Kohenet connects women to their unique history of spiritual leadership, which is thousands of years old. The women of Kohenet are the pioneers of this dream of renewal. The first Kohenet retreat took place in August 2007. Since then, Kohenet has initiated two classes of women into the Hebrew priestesshood, and in July 2009 ordained eleven women as kohanot.
Yosefa Greenberg, a Kohenet who was ordained as part of the first Kohenet class, wrote:
“As a Jewish woman, Kohenet has fulfilled the most sacred birthright of knowing that I have a strong and meaningful place among Jewish women of ancient times, today, and all of the future. Though we are each very different, I swear I see myself in all of their eyes; and my own eyes are often moist from laughing or learning in the presence of these most spiritual sisters!”
Each Kohenet sister creates a long-term project that reflects her own unique gifts. Projects have included:
- A series of modern haftarot connected to holidays such as Martin Luther King Jr. Day and the anniversary of the bombing of Nagasaki;
- A new moon and holiday liturgy based on ancient biblical and Near Eastern sacred language surrounding the Divine feminine.
- Kohenet artwork illustrating the netivot, the thirteen priestess paths;
- A Rosh Chodesh group with its own rituals and prayers;
- An inquiry into the practice of tefillin for women and its meaning;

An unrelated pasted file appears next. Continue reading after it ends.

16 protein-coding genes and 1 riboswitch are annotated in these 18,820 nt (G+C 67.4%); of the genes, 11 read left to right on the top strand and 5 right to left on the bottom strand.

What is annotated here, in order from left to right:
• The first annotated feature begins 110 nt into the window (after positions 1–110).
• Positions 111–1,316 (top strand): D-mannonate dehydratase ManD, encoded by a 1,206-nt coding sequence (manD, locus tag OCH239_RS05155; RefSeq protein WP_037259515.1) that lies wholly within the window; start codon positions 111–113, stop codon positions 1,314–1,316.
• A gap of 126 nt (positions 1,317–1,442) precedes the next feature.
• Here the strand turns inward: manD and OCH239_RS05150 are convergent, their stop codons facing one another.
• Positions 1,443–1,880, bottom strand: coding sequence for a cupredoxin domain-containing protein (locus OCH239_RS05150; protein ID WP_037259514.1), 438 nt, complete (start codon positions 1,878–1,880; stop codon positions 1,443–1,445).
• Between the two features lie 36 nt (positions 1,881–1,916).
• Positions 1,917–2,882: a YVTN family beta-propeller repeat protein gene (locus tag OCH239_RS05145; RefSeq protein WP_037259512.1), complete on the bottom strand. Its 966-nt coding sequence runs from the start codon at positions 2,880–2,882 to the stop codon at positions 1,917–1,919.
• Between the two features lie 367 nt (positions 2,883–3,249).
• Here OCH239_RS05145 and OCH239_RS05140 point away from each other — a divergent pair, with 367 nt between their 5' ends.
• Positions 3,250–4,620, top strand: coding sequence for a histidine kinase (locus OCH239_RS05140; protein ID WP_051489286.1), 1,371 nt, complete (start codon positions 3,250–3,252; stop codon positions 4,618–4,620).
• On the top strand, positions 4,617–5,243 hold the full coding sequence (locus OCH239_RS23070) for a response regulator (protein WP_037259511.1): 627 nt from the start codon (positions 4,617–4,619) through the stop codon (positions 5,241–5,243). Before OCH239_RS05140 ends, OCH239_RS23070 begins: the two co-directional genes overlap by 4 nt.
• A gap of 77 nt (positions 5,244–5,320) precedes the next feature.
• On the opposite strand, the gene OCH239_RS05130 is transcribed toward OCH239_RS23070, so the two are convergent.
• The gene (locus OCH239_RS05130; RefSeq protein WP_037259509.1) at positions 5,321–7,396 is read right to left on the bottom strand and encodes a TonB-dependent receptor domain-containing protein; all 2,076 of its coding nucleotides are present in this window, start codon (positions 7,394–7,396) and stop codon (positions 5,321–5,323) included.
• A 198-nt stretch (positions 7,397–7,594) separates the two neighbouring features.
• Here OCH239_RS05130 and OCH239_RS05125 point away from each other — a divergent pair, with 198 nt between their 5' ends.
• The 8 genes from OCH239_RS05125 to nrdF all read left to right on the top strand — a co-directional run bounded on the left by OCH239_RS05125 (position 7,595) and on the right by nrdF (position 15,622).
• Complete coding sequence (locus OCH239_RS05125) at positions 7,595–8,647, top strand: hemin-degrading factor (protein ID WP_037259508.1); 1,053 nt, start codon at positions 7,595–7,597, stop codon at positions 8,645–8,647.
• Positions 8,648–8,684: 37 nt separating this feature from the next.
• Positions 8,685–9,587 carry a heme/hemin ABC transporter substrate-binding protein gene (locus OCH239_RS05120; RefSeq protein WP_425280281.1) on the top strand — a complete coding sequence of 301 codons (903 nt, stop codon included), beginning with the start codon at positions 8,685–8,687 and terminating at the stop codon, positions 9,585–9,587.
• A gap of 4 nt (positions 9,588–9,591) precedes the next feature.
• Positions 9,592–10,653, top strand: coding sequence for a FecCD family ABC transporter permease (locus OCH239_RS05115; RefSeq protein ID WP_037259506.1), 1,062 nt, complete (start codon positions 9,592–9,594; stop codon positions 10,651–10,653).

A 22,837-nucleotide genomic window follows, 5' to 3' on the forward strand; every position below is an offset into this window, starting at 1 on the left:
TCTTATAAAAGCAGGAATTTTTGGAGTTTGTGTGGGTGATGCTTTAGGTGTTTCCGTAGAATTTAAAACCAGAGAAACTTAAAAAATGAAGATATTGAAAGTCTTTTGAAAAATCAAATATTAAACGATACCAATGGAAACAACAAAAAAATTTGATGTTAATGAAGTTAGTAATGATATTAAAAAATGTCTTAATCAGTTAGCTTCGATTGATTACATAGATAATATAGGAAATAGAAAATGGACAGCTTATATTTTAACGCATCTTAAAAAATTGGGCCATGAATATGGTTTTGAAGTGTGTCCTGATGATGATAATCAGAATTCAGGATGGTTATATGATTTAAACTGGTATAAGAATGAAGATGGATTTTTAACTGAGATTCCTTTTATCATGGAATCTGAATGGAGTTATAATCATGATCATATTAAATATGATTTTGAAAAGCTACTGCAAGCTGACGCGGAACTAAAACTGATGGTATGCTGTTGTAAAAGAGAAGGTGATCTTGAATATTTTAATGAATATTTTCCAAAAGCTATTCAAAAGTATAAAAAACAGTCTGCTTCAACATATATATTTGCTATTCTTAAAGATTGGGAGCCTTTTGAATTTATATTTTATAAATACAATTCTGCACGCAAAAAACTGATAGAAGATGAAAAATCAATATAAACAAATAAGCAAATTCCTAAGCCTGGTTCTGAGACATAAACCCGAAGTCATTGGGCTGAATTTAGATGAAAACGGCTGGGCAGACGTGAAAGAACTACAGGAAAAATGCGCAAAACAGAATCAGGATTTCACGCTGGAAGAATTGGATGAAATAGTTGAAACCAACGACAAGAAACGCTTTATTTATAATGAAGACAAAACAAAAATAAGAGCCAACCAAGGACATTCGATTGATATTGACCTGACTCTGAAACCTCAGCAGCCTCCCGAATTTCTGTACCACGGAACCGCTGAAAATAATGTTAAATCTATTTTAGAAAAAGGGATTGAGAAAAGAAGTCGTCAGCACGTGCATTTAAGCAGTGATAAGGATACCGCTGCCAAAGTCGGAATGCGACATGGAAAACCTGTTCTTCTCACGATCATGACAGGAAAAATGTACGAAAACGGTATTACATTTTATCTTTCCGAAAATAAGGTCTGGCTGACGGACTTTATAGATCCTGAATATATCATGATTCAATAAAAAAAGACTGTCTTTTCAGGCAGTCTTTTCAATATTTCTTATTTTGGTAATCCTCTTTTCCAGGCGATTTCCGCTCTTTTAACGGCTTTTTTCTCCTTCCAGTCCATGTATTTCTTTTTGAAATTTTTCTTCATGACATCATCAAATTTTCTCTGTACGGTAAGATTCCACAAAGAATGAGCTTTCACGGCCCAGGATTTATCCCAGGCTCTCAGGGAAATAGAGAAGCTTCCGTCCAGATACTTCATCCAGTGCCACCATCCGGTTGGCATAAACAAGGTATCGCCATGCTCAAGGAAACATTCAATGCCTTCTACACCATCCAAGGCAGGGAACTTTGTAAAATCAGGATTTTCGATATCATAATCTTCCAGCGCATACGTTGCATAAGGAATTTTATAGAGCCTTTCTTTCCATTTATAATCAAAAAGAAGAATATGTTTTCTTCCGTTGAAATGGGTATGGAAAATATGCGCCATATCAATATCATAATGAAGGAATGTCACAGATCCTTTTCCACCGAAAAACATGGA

- Research into the role of transgender people in sacred ritual work;
- Sermons and teachings on the sacred feminine;
- A research project on the use of tarot cards for Jewish women;
- Public prayer leading for Rosh haShanah and Tu b’Shevat;
- Autobiographical writings on being a Jewish woman and on Jewish women ancestors and their lives;
- A performance of the Shekhinah weeping as an inquiry into the mourning process;
- Silver filigree head-amulets for the women of Kohenet
Kohenet has also developed a weekday and Shabbat siddur (prayerbook) using traditional liturgy combined with feminine God-language, earth-centered prayer, creative ritual and guided meditations. The siddur was illustrated by a Kohenet participant and contained writings from a number of Kohenet women. It is now available for sale to others who want to pray in the Kohenet tradition.
Ellie Barbarash, a newly-ordained Kohenet, writes:
"By grappling so honestly with ancient texts, by embracing feminism and authentic female connected power, by opening up the feminine portal to Deity, my Kohenet training midwifes into birth my comfortable Jewish identity. Kohenet nutures and supports my developing ritual leadership in Jewish community. Kohenet educates me about my connections, as a Jewish woman, with the root cultures of ancient Hebrew speaking people. The reading lists, the camaraderie of the Kohanot, the deep and compassionate pedagogy of the instructors, and the feminine God-languaged siddur, have been invaluable in my life.”
To make the Kohenet journey your own, apply online.